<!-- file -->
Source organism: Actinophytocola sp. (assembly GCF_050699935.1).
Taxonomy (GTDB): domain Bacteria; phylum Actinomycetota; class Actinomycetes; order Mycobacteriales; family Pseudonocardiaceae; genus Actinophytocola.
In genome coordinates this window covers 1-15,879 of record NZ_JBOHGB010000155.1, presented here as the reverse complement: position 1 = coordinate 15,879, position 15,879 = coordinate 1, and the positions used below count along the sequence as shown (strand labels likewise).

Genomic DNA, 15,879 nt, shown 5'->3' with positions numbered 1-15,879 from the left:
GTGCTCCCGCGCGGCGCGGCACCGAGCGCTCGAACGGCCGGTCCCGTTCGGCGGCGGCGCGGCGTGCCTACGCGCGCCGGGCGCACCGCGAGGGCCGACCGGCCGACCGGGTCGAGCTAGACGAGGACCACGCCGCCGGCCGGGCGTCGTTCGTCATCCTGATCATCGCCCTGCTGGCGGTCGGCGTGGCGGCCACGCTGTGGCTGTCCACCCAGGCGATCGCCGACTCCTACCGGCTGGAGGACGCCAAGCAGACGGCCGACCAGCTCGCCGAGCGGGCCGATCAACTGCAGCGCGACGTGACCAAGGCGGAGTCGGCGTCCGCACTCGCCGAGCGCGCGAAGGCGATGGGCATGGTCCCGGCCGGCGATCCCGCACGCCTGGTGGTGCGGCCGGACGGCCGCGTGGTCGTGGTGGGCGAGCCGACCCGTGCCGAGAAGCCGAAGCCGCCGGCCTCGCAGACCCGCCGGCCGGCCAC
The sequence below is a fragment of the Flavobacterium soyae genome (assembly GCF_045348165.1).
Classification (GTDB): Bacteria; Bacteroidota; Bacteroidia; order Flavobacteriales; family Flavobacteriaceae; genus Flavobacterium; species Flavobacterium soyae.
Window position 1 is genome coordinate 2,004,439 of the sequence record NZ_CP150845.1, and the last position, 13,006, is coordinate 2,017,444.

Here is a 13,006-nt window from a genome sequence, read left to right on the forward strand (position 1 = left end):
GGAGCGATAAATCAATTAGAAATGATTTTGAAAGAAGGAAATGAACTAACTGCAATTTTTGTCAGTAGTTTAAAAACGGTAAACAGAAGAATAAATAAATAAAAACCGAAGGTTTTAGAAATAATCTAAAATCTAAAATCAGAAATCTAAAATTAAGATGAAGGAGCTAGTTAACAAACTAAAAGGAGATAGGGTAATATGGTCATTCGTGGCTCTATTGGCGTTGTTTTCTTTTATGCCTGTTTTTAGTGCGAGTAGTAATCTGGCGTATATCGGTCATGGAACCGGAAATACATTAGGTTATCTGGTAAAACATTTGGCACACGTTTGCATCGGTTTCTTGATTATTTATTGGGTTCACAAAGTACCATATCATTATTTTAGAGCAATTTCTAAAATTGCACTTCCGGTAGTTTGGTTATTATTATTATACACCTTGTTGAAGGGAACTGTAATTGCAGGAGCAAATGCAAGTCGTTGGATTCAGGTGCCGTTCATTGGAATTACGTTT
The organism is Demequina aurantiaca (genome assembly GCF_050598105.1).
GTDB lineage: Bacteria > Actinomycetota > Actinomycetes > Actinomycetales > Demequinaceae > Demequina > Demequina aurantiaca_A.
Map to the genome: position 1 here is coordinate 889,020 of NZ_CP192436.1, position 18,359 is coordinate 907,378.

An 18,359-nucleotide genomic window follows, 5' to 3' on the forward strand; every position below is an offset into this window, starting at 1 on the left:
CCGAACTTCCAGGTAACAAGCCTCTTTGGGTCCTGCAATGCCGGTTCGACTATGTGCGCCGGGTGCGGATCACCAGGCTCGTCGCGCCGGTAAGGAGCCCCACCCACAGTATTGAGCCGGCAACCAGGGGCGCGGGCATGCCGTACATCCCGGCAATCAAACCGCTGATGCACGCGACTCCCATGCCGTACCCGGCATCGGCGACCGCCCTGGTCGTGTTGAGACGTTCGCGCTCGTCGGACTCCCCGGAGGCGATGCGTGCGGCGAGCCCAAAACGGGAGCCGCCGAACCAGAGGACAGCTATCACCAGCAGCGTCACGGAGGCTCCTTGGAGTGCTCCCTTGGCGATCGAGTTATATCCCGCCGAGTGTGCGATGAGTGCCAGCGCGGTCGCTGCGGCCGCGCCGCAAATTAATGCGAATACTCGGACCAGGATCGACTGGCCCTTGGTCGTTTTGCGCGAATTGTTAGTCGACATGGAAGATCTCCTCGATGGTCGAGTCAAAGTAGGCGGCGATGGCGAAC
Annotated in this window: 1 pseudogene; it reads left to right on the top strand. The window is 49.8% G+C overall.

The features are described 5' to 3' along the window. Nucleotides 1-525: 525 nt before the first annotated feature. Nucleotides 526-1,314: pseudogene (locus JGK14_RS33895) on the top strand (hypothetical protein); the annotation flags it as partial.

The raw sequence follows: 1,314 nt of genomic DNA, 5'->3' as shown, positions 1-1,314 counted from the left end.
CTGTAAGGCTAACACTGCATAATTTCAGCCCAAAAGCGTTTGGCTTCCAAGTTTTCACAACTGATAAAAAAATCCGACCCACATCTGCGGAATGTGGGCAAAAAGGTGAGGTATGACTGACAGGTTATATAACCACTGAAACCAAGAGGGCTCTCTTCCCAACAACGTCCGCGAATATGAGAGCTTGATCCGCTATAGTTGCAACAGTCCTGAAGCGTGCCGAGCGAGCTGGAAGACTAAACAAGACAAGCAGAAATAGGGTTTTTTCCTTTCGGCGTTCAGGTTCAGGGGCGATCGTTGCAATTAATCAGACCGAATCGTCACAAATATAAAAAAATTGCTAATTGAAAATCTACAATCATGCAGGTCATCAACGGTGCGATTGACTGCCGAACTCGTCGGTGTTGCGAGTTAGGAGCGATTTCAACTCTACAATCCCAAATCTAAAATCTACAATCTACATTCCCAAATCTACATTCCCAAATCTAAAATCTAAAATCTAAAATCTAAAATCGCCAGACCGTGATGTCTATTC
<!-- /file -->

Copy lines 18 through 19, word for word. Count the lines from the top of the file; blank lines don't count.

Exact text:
The raw sequence follows: 1,314 nt of genomic DNA, 5'->3' as shown, positions 1-1,314 counted from the left end.
CTGTAAGGCTAACACTGCATAATTTCAGCCCAAAAGCGTTTGGCTTCCAAGTTTTCACAACTGATAAAAAAATCCGACCCACATCTGCGGAATGTGGGCAAAAAGGTGAGGTATGACTGACAGGTTATATAACCACTGAAACCAAGAGGGCTCTCTTCCCAACAACGTCCGCGAATATGAGAGCTTGATCCGCTATAGTTGCAACAGTCCTGAAGCGTGCCGAGCGAGCTGGAAGACTAAACAAGACAAGCAGAAATAGGGTTTTTTCCTTTCGGCGTTCAGGTTCAGGGGCGATCGTTGCAATTAATCAGACCGAATCGTCACAAATATAAAAAAATTGCTAATTGAAAATCTACAATCATGCAGGTCATCAACGGTGCGATTGACTGCCGAACTCGTCGGTGTTGCGAGTTAGGAGCGATTTCAACTCTACAATCCCAAATCTAAAATCTACAATCTACATTCCCAAATCTACATTCCCAAATCTAAAATCTAAAATCTAAAATCTAAAATCGCCAGACCGTGATGTCTATTC